How to Winter Annual Carnations


Annual carnations, known botanically as the species Dianthus, are hardy or half-hardy annuals that can survive light winter frosts. They are sown by seed or planted in the fall for spring and early summer flowering. They fade or die back when summer heat surges but often resurrect in the fall when temperatures cool again. Moist soil, gentle slow-release fertilizer and a fall application of mulch will work together to successfully overwinter annual carnations in climates where temperatures remain above freezing.

Step 1

Plant annual carnations by seed or mature plant at least six weeks before the first frost is anticipated so the roots have time to develop. Pinch away any flower buds on the mature plants in order to redirect the plant energies back down to the roots. This will result in stronger branches and larger blooms come spring.

Step 2

Water your annual carnation plants deeply in the early and mid-fall to drench the roots and surrounding soil. Deep watering applied before frost will help the plants fight off winter drought stress. Water in winter when rain has not been plentiful and the soil feels dry to the touch. Water in the morning on a sunny day to help the soil absorb the moisture easily.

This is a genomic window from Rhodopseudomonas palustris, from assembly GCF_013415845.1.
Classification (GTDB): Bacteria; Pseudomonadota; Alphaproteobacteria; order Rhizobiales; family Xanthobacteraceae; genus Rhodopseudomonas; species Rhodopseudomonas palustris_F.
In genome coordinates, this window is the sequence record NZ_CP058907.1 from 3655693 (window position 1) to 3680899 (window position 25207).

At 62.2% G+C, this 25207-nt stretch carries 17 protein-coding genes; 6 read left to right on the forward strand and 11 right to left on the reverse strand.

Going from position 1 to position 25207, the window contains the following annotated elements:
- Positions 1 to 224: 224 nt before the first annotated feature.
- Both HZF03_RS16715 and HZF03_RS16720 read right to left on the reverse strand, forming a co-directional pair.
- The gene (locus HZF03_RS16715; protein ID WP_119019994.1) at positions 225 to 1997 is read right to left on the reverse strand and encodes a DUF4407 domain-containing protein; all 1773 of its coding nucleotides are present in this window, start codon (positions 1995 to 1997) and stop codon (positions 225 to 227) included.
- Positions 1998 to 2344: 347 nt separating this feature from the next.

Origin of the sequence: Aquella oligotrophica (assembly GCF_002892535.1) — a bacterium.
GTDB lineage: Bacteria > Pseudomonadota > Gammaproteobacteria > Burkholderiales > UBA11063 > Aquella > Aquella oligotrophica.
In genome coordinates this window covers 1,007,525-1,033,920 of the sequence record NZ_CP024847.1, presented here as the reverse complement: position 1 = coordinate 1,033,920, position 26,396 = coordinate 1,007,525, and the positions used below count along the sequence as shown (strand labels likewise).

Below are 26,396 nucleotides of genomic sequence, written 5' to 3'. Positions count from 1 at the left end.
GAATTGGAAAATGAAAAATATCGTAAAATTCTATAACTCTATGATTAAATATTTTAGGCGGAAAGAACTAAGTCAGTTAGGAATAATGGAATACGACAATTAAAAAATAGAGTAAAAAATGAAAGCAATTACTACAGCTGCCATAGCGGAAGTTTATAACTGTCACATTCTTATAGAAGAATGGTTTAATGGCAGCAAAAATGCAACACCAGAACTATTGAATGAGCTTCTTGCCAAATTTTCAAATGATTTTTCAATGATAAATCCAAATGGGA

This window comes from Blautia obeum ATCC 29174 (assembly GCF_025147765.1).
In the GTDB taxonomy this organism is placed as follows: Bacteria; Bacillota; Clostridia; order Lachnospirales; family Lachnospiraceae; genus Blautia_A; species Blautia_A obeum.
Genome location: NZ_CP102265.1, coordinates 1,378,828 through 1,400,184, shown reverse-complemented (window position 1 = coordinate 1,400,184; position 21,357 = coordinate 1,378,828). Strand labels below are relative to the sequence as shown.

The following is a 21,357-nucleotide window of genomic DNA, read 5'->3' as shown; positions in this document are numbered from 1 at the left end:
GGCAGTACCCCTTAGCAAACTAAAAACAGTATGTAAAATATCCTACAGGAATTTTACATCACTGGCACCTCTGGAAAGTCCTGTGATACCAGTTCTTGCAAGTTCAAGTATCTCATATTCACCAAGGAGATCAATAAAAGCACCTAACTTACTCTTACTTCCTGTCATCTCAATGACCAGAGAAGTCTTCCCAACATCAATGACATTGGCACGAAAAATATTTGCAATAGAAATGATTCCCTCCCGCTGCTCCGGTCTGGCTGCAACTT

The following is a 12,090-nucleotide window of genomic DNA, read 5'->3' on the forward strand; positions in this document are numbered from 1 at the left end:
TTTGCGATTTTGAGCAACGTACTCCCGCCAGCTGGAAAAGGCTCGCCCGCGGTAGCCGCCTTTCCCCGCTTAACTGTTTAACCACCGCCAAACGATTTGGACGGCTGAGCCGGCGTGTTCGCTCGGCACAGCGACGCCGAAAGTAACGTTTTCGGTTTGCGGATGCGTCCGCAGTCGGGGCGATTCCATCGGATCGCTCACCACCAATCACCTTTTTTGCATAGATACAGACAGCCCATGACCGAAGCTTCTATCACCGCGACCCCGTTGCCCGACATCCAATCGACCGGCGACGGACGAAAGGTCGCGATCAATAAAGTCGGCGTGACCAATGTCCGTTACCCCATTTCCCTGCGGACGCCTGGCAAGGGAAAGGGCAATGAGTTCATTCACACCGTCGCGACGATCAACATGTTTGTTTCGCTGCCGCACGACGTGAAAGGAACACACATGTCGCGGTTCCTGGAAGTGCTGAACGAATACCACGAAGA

Step 3

Fertilize your annual carnations in the mid-summer with a 10-10-10 slow-release granular fertilizer. Apply according to label dosing directions, but do not exceed 1 lb. of fertilizer over 100 square feet of soil surface. Nestle the grains into the surface soil gently and water in well.

Step 4

Apply 3 inches of organic mulch in the fall before the first hard frost hits. Use pine bark, straw or other lightweight material around the plants to insulate the plant roots, hold moisture and keep weeds out.

Things You'll Need

  • Water
  • Slow-release fertilizer 10-10-10
  • Organic mulch


  • Clemson University Extension: Growing Annuals
  • University of Illinois Extension: Gardening with Annuals: Dianthus chinensis Carnation Annuals
Keywords: growing annual carnations, winterizing pinks dianthus, over winter carnations

About this Author

An omni-curious communications professional, Dena Kane has more than 17 years of experience writing and editing content for online publications, corporate communications, business clients, industry journals, as well as film and broadcast media. Kane studied political science at the University of California, San Diego.